Nazism and Latvia

Allegations that

  • Aizsargi were fascists;
  • Aizsargi collaborated in the Holocaust;
  • Aizsargi independently murdered Jews on their own initiative, before and during the Nazi occupation;

appear to require no sources, being repeated as if common knowledge: echoes of the meme that "Latvians are Nazis[1]."

Bibliography for the history of Jews in Latvia, Encyclopedia Judaica (1971) at Geschichte in Chronologie.

Similar to the Latvian Legion, which today is rhetorically accused of murdering tens of thousands, if not hundreds of thousands of Jews[2], accusations against the Aizsargi of fascism, Nazi sympathies, spontaneous anti-Jewish pogroms have nothing to do with history. They are, in fact, the product of Nazi Germany portraying the "Germanless Holocaust" and the USSR using the Holocaust as a propaganda tool against their most troublesome post-WWII anti-Soviet exiled nationalities: the Baltic nations, Estonia, Latvia, and Lithuania; and Ukraine. Reputable scholarly sources such as the Encyclopaedia Judaica, even the renowned Holocaust scholar Raul Hilberg, have fallen victim to the Soviet disinformation campaign, using and citing the Soviet propagandistic booklet Daugavas Vanagi, Who Are They? (1963) as a source. As Prof. Andrew Ezergailis, the pre-eminent scholar on the Holocaust in Latvia writes regarding Daugavas Vanagi:

The most interesting aspect of the booklet is that much of the logic and collective accusation against the Latvians is based in large part on three statements that Gen. Friedrich Jeckeln allegedly made at his trial in Riga in 1946. "Truth No. 1" is the assertion that Latvians killed a large, indeterminable number of Jews before the Germans arrived in Latvia. The second is that the Latvians had more nerve for killing Jews than did the Germans. And the third is that Jews from the West were brought to Latvia "because the Latvians had created the proper conditions for it." The unravelling of these three statements is more than just a matter of passing importance. In Western works treating the subject of the Holocaust they are the most frequently cited "truths" about the Latvian involvement.... But we no longer have to rely on the KGB-filtered information [of Jeckeln's trial] to assess the truth about Jeckeln's statements. By now in the West we have a considerable amount of his interrogation records available, and of Dr. Indulis Ronis, the Historical Institute of Latvia, saw the full file in Moscow. Now we can say with full assurance that Jeckeln did not dodge (or the Soviet prosecutors did not allow him to) his responsibility; neither did he try to prevaricate about his crimes. Latvia was a peripheral issue since the prosecutory toe of questioning was much more focused on connections with Berlin: Himmler and Goring. The Soviet courts, from the point of view of a historian, were narrowly channelled to prove one thing and only one—the criminality of the Nazi regime. In none of Jeckeln's testimonies did he touch upon Latvian responsibility for killing Jews. None of the three statements attributed to Jeckeln is found in the official record.[3]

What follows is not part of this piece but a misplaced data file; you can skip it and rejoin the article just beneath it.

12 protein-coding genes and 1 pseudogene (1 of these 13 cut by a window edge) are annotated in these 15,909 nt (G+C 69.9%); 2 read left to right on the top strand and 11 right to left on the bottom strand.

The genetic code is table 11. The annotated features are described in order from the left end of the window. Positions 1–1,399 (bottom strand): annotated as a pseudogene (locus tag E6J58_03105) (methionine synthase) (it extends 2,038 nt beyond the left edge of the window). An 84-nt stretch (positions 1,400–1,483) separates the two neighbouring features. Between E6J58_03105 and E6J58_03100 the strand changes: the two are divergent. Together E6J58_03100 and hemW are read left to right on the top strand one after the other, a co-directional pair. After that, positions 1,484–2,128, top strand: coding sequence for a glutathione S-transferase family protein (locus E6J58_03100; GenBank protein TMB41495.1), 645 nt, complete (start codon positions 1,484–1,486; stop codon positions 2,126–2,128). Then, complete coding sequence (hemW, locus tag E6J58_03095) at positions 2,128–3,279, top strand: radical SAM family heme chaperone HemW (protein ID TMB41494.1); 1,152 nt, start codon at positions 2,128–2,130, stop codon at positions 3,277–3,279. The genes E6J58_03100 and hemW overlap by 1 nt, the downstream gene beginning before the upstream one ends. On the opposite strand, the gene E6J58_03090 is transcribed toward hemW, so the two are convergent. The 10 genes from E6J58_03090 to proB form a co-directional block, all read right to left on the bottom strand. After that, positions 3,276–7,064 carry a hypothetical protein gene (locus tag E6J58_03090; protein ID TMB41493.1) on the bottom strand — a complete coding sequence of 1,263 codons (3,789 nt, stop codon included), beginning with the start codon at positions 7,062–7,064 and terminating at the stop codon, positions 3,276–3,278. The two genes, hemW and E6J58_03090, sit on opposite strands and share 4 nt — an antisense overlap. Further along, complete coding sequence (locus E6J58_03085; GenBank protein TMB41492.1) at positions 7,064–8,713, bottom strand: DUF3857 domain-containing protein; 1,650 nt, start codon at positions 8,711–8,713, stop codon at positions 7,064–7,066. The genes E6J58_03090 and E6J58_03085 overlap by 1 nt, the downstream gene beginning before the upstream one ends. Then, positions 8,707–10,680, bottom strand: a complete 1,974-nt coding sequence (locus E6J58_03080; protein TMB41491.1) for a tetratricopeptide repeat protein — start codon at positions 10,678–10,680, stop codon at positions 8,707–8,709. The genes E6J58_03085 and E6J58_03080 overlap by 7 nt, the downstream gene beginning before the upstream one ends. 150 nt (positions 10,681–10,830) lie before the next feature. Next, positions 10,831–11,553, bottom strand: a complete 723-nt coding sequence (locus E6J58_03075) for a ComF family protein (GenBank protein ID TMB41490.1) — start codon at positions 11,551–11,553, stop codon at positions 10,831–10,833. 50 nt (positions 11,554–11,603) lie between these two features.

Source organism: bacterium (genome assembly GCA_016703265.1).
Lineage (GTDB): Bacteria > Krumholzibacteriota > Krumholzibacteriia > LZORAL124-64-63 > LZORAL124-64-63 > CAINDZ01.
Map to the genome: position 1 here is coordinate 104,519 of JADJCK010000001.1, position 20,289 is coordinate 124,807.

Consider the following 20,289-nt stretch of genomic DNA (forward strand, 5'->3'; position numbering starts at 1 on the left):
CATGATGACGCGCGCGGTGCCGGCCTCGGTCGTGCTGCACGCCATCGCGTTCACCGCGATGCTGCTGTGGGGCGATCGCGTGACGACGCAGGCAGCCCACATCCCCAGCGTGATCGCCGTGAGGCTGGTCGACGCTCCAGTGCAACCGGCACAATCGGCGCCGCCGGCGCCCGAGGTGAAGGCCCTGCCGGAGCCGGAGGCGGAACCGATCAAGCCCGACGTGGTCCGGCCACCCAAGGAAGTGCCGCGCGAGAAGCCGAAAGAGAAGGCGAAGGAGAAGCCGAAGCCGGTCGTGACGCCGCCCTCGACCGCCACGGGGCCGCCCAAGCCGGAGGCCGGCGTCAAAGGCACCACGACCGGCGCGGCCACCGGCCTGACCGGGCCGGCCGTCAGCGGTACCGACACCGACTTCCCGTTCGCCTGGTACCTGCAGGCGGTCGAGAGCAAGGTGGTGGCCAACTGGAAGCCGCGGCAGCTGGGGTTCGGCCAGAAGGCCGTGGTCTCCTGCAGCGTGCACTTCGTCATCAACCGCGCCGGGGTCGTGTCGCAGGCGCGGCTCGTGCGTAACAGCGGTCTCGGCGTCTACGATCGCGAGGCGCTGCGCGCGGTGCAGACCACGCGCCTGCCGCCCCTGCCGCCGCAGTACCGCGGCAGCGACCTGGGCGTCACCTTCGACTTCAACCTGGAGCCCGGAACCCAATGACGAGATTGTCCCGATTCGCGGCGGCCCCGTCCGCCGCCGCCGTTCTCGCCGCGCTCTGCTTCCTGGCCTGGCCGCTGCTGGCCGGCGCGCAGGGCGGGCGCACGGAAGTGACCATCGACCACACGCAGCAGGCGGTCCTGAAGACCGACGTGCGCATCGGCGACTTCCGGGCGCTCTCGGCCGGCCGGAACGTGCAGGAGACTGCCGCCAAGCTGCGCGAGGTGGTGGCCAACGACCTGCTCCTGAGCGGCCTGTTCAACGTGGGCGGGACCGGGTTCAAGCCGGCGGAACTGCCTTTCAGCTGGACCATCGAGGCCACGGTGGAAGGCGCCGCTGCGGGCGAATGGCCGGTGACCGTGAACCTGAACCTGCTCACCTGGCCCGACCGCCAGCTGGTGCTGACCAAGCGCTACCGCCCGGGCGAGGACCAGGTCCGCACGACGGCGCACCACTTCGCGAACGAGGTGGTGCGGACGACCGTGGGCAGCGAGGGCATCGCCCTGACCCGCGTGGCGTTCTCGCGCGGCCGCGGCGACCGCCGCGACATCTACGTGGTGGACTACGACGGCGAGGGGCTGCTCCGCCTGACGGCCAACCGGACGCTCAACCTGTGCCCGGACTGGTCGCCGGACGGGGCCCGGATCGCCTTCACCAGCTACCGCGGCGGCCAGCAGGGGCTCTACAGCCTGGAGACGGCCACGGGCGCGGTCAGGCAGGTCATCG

Key to the portrayal of the Aizsargi as fascists is an alleged continuum of Latvian fascism and Nazism which exists to this day. This account alleges a continuity of pre-WWII and post-Soviet era fascism in Latvia and that the Aizsargi not only aided the Germans, but perpetrated the Holocaust independent of the Nazis:

   Farther up the Baltic coast, German ultrarightists were flexing their muscle in Latvia. Joachim Siegerist, a German national who became a Latvian citizen by virtue of his father's Latvian heritage, formed a political party (For Latvia) in his adopted country that won 15 percent of the vote in October 1995. With this tally, Siegerist emerged as a potential political power broker in Latvia, even though he had been sentenced to an eighteen-month prison term in Germany for violating a law against inflammatory racist speech. A veteran of the Free Rudolf Hess campaign, Siegerist benefited from his extensive connections to the far Right in Germany, which supported his foray into Latvian politics.

   Siegerist's success[4] was indicative of a dramatic shift to the Right in post-Cold War Latvia, where Holocaust-denial and the white-washing of war criminals were encouraged by the government.[5]. Latvian youth enlisted in a resurrected version of the Aizsargi, the fascist militia that collaborated with Nazi Germany and conducted anti-Jewish pogroms of its own during World War II[6]. Dressed in the same type of uniform as before, these political extremists patrolled the streets of Riga, Latvia's capital, as if Hitler had prevailed. The Latvian government also formed a 15,000-member paramilitary organization called the Zemisargi (Home Guard)[7], which included two honorary units composed of Waffen SS veterans.[8] In April 1993, the Latvian parliament observed a minute of silence in commemoration of the fallen soldiers of the Latvian SS Legion.[9][10]

[1]Eyewitness statement attributed to Congresswoman Elizabeth Holtzman. Holtzman was instrumental in establishing the Justice Department's Office of Special Investigation (OSI), which made wide use of materials supplied by the Soviet KGB in its pursuit of alleged Nazi collaborators among diaspora ethnic groups the Soviet government identified as the most strongly anti-Soviet: Estonians, Latvians, Lithuanians, and Ukrainians. These materials included depositions accusing anti-Soviet nationalists who were children at the time of being Nazi war criminals and testimony submitted by persons known to be dead, viz. Zumbakis, P. Soviet Evidence in North American Courts.
[2]viz. Richard Brodsky at Brodsky: Latvia's second coming—The world can't afford to ignore a resurgent Nazi movement. Saturday, March 23, 2013, at, retrieved 15-March-2014.
[3]Andrew Ezergailis. The Holocaust in Latvia, Introduction, at, retrieved 15-March-2014.